Heather and I were e-mailing today about parents and such, and it has inspired me to blog. I have titled it Mama said, because I want to talk about things my mama (and my dad) taught me that might run outside the gamut of don’t touch hot things sort or talk to strangers type of thing. Here we go:
Rule #1: My mother is a very faithful potlucker and is “that person” who makes those fun shaped cookies or that dip that no one’s ever heard of. One day she had been very excited about a work potluck, but then ran out of time to make anything. I was fairly young (under 10) and my mom was throwing a lunch of sorts together for the next day. I had said something along the lines of why don’t you just eat at the potluck anyways? My mother looked at me very seriously and said “now you listen to me Jess. If you don’t make something for a potluck, you should NEVER eat at one. Do you understand?” I do now. It’s strange, but to this day when there is a work potluck, if I don’t bring anything, I don’t eat. Even when all of my co-workers are pushing me to eat, I can feel my mother’s loving death glare even from Sumner.
Rule #2: I was trying to find a friend to see “Indian in the Cupboard” with me when I was about 8 or 9 and wasn’t having much luck. I called what seemed like hundreds of people and no one could come… Well I was finally able to find someone who could go and I was elated. I told her that I had called tons of people and no one could go, so I was so glad she could come. My parents gave each other a look and continued doing what they were doing. It’s amazing how much my parents could communicate with a single second stare. It conveyed “we’ll take care of this later.” Well after the cinematic masterpiece was over and we dropped my friend off my parents gave each other that same look and my dad started in. “Jess… you should NEVER tell someone that you called lots and lots of people before you called them because it makes them feel unimportant and that’s just not cool.” (Whenever my dad would try and relate to us, “cool” was his favorite word to use.) I remember feeling very ambushed at the time, but needless to say I never said it again.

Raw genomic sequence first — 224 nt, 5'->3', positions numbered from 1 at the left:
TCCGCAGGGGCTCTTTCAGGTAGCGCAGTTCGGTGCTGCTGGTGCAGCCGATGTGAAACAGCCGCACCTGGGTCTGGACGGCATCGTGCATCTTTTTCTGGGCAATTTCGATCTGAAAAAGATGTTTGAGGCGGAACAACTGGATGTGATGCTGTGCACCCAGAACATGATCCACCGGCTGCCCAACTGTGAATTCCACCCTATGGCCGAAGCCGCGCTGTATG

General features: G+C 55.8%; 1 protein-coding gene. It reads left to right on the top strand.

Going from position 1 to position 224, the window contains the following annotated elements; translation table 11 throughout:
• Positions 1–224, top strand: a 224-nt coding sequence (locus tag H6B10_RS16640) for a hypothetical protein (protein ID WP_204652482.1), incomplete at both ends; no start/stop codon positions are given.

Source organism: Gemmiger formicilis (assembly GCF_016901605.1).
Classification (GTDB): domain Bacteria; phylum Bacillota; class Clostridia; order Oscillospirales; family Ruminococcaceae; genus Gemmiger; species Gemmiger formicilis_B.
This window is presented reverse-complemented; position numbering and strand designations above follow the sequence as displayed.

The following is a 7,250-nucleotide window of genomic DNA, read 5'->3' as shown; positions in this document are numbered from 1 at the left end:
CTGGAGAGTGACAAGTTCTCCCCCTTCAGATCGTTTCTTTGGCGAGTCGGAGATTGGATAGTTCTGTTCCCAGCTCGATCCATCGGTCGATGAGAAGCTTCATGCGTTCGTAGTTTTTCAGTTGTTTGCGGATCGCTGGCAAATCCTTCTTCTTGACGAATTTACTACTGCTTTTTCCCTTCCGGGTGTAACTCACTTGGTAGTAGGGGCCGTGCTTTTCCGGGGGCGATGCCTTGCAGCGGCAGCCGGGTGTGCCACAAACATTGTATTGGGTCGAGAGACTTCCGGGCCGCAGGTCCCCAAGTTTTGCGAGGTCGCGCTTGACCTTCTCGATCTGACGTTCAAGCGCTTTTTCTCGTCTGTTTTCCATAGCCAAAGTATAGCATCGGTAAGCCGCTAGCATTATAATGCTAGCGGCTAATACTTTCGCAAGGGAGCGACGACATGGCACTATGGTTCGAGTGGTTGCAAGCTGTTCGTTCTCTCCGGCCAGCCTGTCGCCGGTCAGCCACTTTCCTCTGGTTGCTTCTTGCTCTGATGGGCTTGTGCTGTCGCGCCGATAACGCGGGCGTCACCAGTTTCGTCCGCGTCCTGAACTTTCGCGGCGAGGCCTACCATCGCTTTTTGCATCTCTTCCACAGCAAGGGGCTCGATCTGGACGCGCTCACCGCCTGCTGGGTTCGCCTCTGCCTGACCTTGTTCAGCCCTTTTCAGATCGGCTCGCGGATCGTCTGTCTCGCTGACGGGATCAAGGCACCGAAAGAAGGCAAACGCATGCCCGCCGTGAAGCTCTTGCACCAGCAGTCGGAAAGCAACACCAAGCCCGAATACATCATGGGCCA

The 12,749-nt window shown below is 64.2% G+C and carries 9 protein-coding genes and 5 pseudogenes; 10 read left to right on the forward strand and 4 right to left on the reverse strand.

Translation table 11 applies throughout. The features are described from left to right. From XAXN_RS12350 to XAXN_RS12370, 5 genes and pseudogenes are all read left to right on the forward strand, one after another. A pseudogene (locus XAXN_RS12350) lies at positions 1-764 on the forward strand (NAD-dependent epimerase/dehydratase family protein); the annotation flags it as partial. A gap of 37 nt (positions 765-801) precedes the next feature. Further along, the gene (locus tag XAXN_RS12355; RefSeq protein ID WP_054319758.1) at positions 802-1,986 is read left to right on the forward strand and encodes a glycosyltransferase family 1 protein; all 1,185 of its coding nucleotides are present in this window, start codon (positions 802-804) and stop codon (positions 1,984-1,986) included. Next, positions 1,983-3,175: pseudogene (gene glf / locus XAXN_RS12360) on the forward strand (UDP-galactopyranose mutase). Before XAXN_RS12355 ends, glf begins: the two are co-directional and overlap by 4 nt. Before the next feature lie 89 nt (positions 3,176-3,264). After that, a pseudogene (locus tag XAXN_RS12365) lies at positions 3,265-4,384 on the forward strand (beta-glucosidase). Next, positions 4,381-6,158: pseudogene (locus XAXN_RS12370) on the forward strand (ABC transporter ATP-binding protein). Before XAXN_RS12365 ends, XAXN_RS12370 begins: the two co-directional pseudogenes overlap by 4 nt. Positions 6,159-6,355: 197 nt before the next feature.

Rule #3: My mom and us four kids were at the grocery store and Hank and I were sitting in the cart. This was a very common scene, Hank would be at one end and I would be at the other and we would be chest deep in groceries. Sometimes it was rather uncomfortable with spaghetti boxes jabbing into my ribs or sitting on some double A batteries. Anyways, we were passing the canned dog food and Hank thought it looked delicious. Well, I said something along the lines of “Hank, you’re a dog!” My mother stopped the cart and gave me that famous stare. It’s the kind of stare that is so powerful you literally feel helpless and somewhat stripped of any protection. She walked towards me and in a very firm voice explained that you NEVER ever call anyone a dog. That’s like calling them a bad name. I didn’t want to tell her at the time that I had been appointed to give Hank his X-Men mutant name and named him after Comet, the dog from Full House. It still rubs me the wrong way when I hear what up, dog?
Rule #4: After anything horrific or traumatic has happened, the first thing you should do is wash your face. When we were kids, if someone fell off their bike or had their feelings hurt, it was always “well, go wash your face, it’ll make you feel better.” In college, I would call my mom in tears over what some boy had said or a less than perfect grade and my mom in a very loving tone would say Jess, have you washed your face yet? Or it would be Jess, everything will be fine. Now, when you get off the phone with me, go wash your face, ok? This has been one of the best rules my mom has ever given me. In the face of disaster, step one: wash your face.
I could literally go on and on, but I’ll stop here. Such simple lessons, yet they have carried me through my life. I loved the way my parents raised us. They just needed to say it once (well for me at least 0:) ) and I was sure to never do it again. Mom, dad, if you guys are reading this, you’re the best. Thanks for making me the crazy, clean faced, compassionate person I am today.